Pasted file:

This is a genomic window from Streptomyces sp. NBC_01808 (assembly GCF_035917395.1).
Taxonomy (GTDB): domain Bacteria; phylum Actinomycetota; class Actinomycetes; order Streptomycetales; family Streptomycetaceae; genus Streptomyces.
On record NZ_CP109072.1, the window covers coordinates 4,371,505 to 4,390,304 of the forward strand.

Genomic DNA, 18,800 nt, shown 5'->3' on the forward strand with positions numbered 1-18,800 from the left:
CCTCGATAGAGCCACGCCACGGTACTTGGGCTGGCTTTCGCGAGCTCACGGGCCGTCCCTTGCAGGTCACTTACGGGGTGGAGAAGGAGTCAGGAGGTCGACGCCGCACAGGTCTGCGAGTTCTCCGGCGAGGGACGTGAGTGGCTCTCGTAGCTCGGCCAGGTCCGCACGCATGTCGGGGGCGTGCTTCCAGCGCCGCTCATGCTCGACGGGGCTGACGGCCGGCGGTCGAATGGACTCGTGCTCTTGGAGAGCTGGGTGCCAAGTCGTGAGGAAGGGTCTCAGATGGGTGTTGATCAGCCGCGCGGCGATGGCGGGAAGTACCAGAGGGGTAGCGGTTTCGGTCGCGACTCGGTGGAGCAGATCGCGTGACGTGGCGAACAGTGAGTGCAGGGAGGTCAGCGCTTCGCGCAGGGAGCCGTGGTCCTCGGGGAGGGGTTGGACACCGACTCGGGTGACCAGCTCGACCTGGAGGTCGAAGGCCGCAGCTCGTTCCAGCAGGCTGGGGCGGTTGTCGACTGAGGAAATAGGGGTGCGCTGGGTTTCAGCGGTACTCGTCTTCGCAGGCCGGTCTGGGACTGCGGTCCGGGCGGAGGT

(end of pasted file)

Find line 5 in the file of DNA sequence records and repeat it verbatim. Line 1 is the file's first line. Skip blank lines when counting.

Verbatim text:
CCTCGATAGAGCCACGCCACGGTACTTGGGCTGGCTTTCGCGAGCTCACGGGCCGTCCCTTGCAGGTCACTTACGGGGTGGAGAAGGAGTCAGGAGGTCGACGCCGCACAGGTCTGCGAGTTCTCCGGCGAGGGACGTGAGTGGCTCTCGTAGCTCGGCCAGGTCCGCACGCATGTCGGGGGCGTGCTTCCAGCGCCGCTCATGCTCGACGGGGCTGACGGCCGGCGGTCGAATGGACTCGTGCTCTTGGAGAGCTGGGTGCCAAGTCGTGAGGAAGGGTCTCAGATGGGTGTTGATCAGCCGCGCGGCGATGGCGGGAAGTACCAGAGGGGTAGCGGTTTCGGTCGCGACTCGGTGGAGCAGATCGCGTGACGTGGCGAACAGTGAGTGCAGGGAGGTCAGCGCTTCGCGCAGGGAGCCGTGGTCCTCGGGGAGGGGTTGGACACCGACTCGGGTGACCAGCTCGACCTGGAGGTCGAAGGCCGCAGCTCGTTCCAGCAGGCTGGGGCGGTTGTCGACTGAGGAAATAGGGGTGCGCTGGGTTTCAGCGGTACTCGTCTTCGCAGGCCGGTCTGGGACTGCGGTCCGGGCGGAGGT